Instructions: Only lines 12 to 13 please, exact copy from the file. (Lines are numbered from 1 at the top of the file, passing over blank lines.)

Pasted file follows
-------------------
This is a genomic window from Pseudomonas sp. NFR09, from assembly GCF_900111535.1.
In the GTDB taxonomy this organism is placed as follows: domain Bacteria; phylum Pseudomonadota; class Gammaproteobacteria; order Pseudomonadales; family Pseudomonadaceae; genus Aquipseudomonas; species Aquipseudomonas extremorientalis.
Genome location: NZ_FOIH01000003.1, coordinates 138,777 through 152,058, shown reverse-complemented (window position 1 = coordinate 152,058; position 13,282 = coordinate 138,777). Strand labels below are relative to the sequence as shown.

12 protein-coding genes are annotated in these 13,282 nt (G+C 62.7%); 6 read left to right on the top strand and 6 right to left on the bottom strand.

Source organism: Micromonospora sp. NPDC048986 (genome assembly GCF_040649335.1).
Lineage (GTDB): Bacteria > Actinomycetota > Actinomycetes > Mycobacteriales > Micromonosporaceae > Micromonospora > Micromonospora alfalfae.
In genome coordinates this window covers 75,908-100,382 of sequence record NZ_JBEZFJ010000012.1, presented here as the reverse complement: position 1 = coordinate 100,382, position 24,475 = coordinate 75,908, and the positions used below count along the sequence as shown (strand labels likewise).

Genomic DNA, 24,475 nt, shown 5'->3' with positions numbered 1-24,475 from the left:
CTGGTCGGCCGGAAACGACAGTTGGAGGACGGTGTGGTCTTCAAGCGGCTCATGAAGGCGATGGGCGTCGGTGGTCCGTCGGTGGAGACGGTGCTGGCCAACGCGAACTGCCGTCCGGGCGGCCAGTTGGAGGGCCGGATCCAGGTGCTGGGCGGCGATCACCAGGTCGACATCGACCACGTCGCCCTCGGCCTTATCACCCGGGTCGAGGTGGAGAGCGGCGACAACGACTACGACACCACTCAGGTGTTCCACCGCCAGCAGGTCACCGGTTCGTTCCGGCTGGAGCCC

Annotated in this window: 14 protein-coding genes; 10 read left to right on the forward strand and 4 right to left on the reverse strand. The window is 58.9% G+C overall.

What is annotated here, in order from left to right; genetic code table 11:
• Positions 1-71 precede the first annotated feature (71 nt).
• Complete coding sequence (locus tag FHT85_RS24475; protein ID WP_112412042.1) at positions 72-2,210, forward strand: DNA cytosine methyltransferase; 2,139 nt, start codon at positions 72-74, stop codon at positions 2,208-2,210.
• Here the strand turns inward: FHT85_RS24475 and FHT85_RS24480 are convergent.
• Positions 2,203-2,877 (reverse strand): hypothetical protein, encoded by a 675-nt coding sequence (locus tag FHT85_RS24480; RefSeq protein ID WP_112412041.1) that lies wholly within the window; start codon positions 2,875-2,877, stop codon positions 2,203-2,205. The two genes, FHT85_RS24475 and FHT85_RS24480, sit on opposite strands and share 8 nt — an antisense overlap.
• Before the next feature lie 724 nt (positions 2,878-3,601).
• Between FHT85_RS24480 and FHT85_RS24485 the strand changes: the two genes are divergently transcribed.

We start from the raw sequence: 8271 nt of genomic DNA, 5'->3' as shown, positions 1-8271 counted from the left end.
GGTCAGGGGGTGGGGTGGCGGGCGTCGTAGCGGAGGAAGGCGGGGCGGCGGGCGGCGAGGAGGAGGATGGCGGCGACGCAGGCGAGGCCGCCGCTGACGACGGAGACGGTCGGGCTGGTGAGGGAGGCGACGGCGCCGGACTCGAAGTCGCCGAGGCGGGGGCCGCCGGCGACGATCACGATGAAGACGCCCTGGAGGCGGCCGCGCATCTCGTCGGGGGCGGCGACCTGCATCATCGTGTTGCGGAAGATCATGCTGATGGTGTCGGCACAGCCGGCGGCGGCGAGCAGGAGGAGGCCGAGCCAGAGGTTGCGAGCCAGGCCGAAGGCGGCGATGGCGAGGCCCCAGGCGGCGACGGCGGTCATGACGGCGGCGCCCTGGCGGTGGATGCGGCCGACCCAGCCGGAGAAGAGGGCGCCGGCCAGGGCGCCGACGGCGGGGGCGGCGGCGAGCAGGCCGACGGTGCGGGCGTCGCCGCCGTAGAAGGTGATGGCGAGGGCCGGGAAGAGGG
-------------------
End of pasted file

• Positions 1-71 precede the first annotated feature (71 nt).
• Complete coding sequence (locus tag FHT85_RS24475; protein ID WP_112412042.1) at positions 72-2,210, forward strand: DNA cytosine methyltransferase; 2,139 nt, start codon at positions 72-74, stop codon at positions 2,208-2,210.